Ideally Jefferson High would be a self directing network that exists solely on Facebook. Members would be taught to scalp real life High School student’s profiles and then with photos, images and likes build a new one. this would be the starting point for a new character. Linked by a headmaster they would be able to improvise narrative by interacting with each other as well as instigating direction through a forum on the Jefferson High website. To be honest its an ambitious project and maybe has its own failure contained within it, we’ll see.
A common criticism of Facebook is that users don't elbow its sides or push until it fits; in other words, Facebook shapes its users rather than is shaped by user activity. Following Dorm Daze, which seems a rejection of its Terms of Service and hegemonic structure; can you use Facebook for its expressed social networking purposes — liking, friending, messaging, etc and not subvert it?
I dont know, one of the after effects of Dorm Daze was this a disruption to Facebook, it must have looked off from Facebooks point of view, this self contained group in England existing as if they were in Berkeley California, characters liking things that went against their users preferences. So some senses it messes with their data but in another it brings committed users.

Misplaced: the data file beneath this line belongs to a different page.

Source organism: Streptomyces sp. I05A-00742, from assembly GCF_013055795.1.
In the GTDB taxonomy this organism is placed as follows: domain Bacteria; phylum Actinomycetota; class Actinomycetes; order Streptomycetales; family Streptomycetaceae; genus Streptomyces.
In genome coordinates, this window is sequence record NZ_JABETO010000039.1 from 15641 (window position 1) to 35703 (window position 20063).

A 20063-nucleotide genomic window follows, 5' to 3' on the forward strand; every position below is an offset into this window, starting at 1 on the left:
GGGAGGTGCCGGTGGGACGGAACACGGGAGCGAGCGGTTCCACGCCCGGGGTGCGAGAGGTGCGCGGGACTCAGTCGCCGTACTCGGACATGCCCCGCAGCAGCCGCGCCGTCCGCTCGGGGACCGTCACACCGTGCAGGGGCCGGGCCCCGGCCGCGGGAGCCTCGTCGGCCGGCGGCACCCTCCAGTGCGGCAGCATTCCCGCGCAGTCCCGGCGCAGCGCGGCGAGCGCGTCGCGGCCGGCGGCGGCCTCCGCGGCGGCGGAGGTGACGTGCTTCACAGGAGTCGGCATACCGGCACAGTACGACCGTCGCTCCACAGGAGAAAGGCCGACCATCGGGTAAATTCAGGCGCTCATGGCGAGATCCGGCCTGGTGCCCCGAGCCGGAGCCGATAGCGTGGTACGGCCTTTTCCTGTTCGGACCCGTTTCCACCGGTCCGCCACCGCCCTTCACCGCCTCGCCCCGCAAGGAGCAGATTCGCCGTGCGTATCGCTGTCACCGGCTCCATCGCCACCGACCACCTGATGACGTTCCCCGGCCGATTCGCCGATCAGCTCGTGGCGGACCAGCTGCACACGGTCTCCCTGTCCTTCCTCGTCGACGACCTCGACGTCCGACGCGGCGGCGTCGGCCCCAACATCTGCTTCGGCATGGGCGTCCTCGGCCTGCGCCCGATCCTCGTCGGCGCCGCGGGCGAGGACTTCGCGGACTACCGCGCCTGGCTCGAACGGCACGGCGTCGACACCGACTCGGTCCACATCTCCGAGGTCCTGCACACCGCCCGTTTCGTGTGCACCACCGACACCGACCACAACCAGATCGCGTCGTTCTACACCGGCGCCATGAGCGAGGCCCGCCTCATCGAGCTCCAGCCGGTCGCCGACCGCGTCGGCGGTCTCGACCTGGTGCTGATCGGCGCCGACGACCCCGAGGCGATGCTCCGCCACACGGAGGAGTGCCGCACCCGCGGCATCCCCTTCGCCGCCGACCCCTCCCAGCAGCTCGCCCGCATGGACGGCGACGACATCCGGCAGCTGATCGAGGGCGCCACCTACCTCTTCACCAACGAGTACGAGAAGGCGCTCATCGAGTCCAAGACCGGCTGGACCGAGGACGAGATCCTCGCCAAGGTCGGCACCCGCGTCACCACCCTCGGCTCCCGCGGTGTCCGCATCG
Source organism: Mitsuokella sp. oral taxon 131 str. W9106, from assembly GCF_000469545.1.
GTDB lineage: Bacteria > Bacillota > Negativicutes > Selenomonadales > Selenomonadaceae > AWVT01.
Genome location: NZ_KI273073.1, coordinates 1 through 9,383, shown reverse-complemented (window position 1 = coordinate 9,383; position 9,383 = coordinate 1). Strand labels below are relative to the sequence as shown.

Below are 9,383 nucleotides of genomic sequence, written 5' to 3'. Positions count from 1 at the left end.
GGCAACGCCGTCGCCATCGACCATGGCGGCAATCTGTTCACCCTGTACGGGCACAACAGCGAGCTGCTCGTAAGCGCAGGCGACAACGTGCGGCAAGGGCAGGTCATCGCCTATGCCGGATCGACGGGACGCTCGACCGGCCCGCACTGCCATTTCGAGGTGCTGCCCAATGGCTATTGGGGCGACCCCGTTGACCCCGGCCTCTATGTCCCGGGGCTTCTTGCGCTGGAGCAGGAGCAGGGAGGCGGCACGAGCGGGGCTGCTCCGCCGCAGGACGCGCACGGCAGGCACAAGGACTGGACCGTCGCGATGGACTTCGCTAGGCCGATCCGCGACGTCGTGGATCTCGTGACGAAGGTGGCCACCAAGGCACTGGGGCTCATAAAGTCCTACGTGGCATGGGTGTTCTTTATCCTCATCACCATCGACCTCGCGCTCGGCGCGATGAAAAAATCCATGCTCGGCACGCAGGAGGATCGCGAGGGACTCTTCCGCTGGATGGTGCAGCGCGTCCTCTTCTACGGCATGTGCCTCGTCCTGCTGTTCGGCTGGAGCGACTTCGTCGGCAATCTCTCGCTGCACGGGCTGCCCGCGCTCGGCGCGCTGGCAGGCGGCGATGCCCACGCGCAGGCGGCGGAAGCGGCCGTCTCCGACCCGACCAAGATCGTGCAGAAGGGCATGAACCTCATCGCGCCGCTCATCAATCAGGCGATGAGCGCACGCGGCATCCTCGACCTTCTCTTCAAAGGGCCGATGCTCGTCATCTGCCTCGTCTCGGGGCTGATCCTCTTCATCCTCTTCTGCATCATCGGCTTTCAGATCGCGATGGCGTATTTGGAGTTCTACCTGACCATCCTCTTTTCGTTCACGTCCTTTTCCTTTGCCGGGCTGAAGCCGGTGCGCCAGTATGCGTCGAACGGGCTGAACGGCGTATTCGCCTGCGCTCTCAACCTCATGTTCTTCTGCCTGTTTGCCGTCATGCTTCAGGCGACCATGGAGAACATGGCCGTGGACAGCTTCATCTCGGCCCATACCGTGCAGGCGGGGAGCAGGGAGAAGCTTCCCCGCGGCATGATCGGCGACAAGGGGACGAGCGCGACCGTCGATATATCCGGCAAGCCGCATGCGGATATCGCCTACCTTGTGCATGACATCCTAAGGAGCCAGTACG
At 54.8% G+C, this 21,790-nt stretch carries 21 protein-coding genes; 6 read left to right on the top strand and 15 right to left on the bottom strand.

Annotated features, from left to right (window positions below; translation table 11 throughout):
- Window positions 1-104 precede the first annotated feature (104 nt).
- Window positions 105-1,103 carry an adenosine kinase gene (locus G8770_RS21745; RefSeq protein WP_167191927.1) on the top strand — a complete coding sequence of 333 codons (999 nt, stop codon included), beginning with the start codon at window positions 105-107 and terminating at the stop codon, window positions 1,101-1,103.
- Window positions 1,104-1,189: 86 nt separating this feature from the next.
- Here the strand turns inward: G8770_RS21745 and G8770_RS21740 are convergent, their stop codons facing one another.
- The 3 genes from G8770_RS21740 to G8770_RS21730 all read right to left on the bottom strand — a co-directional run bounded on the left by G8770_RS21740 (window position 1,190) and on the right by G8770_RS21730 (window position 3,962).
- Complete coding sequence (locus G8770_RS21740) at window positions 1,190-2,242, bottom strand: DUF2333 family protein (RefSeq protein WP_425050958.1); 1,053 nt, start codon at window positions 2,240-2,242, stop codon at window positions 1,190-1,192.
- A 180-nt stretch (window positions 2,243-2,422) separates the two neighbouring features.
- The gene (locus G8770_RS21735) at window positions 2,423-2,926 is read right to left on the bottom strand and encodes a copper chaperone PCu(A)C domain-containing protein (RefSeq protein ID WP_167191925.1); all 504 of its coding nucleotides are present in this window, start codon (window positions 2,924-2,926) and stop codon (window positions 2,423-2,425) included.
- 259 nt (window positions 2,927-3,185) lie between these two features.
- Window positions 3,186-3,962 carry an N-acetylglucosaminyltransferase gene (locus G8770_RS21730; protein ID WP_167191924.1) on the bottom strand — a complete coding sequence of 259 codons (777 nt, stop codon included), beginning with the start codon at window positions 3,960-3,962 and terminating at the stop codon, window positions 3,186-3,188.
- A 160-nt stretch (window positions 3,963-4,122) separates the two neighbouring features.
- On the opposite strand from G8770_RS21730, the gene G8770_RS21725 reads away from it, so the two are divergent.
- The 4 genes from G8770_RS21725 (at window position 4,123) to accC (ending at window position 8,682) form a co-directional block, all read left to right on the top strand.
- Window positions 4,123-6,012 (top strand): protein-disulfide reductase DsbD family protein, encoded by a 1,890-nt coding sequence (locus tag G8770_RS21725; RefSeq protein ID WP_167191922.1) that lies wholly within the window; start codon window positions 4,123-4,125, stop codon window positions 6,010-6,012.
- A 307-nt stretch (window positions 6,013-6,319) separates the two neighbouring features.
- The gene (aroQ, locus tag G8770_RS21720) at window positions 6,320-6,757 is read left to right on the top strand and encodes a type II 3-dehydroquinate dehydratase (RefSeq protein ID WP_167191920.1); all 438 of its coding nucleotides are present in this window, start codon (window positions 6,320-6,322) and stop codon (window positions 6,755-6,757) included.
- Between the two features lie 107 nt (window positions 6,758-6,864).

London / LA
All forms of creativity probably involve technology at some stage. I’m happy to be grouped as part of the new technology / internet discourse, but my perspective is not technology specific, In fact my background was in performance and maybe that hasn’t changed.
Although the next phase is looking at new media culture, we’re graduating and going to work, so perhaps this year the work will get technology centric.
Where did you go to school? What did you study?
What traditional media do you use, if any? Do you think your work with traditional media relates to your work with technology?
Are you involved in other creative or social activities (i.e. music, writing, activism, community organizing)?
What do you do for a living or what occupations have you held previously? Do you think this work relates to your art practice in a significant way?
Who are your key artistic influences?
Have you collaborated with anyone in the art community on a project? With whom, and on what?
Do you actively study art history?
Do you read art criticism, philosophy, or critical theory? If so, which authors inspire you?
Are there any issues around the production of, or the display/exhibition of new media art that you are concerned about?